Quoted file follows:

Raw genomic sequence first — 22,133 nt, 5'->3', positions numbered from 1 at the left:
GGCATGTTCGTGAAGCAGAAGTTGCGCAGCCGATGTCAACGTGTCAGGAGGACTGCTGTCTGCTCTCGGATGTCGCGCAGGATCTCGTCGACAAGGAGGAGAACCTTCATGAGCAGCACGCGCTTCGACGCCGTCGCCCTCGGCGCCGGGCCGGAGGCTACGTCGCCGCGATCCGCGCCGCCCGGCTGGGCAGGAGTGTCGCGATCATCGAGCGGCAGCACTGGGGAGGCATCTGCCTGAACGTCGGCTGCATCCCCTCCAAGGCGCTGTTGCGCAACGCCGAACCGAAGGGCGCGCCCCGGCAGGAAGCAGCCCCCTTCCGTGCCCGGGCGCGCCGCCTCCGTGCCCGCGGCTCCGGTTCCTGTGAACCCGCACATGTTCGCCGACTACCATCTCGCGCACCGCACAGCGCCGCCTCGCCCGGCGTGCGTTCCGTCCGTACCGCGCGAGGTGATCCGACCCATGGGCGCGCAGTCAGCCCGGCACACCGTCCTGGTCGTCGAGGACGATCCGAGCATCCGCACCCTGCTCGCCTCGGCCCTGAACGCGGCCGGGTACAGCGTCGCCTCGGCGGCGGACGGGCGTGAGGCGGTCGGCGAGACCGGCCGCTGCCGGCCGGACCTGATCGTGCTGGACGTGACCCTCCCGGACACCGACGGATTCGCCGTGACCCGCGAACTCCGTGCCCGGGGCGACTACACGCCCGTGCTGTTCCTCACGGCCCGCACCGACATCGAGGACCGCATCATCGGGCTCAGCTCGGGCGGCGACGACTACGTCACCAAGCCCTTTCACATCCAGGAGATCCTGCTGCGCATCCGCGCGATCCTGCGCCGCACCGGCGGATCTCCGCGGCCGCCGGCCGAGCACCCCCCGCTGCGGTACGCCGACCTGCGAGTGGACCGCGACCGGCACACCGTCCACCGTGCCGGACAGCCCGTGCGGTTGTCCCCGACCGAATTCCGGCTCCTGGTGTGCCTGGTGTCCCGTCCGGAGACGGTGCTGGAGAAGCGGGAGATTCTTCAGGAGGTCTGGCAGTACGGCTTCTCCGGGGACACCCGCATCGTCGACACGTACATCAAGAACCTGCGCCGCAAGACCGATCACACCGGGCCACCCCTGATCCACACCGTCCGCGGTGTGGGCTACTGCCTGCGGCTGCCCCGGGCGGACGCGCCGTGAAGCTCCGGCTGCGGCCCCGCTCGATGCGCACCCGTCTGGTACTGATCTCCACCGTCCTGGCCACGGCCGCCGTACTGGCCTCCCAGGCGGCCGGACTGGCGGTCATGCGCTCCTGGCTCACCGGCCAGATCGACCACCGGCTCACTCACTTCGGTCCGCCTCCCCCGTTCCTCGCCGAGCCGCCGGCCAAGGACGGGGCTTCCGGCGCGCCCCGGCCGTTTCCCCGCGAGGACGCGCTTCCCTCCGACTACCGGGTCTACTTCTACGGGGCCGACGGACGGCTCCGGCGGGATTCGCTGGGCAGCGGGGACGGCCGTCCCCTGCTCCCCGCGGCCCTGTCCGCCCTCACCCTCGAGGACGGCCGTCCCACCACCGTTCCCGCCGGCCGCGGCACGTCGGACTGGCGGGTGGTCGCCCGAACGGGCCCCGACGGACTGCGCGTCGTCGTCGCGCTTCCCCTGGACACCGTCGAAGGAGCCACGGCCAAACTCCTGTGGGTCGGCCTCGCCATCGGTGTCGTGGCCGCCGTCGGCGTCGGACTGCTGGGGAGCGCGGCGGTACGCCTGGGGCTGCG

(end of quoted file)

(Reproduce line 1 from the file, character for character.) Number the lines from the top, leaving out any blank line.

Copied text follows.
Raw genomic sequence first — 22,133 nt, 5'->3', positions numbered from 1 at the left: